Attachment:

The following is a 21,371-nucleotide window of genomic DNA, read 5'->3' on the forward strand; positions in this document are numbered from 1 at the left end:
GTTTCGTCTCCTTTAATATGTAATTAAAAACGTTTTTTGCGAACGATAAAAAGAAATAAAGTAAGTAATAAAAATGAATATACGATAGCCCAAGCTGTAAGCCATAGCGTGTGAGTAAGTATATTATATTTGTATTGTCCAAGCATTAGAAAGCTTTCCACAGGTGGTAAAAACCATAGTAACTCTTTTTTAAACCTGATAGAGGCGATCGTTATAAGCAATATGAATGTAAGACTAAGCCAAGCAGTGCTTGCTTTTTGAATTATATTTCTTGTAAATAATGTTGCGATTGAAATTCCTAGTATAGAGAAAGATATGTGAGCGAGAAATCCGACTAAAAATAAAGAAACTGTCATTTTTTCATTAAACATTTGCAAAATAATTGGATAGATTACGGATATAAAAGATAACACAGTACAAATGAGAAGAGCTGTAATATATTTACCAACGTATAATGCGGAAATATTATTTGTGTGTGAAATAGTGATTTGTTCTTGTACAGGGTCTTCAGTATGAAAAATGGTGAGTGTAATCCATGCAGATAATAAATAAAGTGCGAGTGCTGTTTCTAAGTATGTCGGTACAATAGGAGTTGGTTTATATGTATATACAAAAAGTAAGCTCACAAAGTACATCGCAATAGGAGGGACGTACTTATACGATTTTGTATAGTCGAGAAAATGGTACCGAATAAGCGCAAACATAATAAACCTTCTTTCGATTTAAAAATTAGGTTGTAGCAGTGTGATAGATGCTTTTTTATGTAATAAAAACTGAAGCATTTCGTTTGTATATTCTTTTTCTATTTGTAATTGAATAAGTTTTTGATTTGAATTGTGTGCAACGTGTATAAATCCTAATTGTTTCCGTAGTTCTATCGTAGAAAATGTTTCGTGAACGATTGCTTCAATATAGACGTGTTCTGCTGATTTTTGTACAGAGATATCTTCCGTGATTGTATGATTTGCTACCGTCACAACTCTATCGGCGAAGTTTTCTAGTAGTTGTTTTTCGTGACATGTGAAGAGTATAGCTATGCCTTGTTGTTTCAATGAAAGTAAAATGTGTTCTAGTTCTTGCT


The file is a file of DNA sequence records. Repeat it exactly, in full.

The following is a 21,371-nucleotide window of genomic DNA, read 5'->3' on the forward strand; positions in this document are numbered from 1 at the left end:
GTTTCGTCTCCTTTAATATGTAATTAAAAACGTTTTTTGCGAACGATAAAAAGAAATAAAGTAAGTAATAAAAATGAATATACGATAGCCCAAGCTGTAAGCCATAGCGTGTGAGTAAGTATATTATATTTGTATTGTCCAAGCATTAGAAAGCTTTCCACAGGTGGTAAAAACCATAGTAACTCTTTTTTAAACCTGATAGAGGCGATCGTTATAAGCAATATGAATGTAAGACTAAGCCAAGCAGTGCTTGCTTTTTGAATTATATTTCTTGTAAATAATGTTGCGATTGAAATTCCTAGTATAGAGAAAGATATGTGAGCGAGAAATCCGACTAAAAATAAAGAAACTGTCATTTTTTCATTAAACATTTGCAAAATAATTGGATAGATTACGGATATAAAAGATAACACAGTACAAATGAGAAGAGCTGTAATATATTTACCAACGTATAATGCGGAAATATTATTTGTGTGTGAAATAGTGATTTGTTCTTGTACAGGGTCTTCAGTATGAAAAATGGTGAGTGTAATCCATGCAGATAATAAATAAAGTGCGAGTGCTGTTTCTAAGTATGTCGGTACAATAGGAGTTGGTTTATATGTATATACAAAAAGTAAGCTCACAAAGTACATCGCAATAGGAGGGACGTACTTATACGATTTTGTATAGTCGAGAAAATGGTACCGAATAAGCGCAAACATAATAAACCTTCTTTCGATTTAAAAATTAGGTTGTAGCAGTGTGATAGATGCTTTTTTATGTAATAAAAACTGAAGCATTTCGTTTGTATATTCTTTTTCTATTTGTAATTGAATAAGTTTTTGATTTGAATTGTGTGCAACGTGTATAAATCCTAATTGTTTCCGTAGTTCTATCGTAGAAAATGTTTCGTGAACGATTGCTTCAATATAGACGTGTTCTGCTGATTTTTGTACAGAGATATCTTCCGTGATTGTATGATTTGCTACCGTCACAACTCTATCGGCGAAGTTTTCTAGTAGTTGTTTTTCGTGACATGTGAAGAGTATAGCTATGCCTTGTTGTTTCAATGAAAGTAAAATGTGTTCTAGTTCTTGCT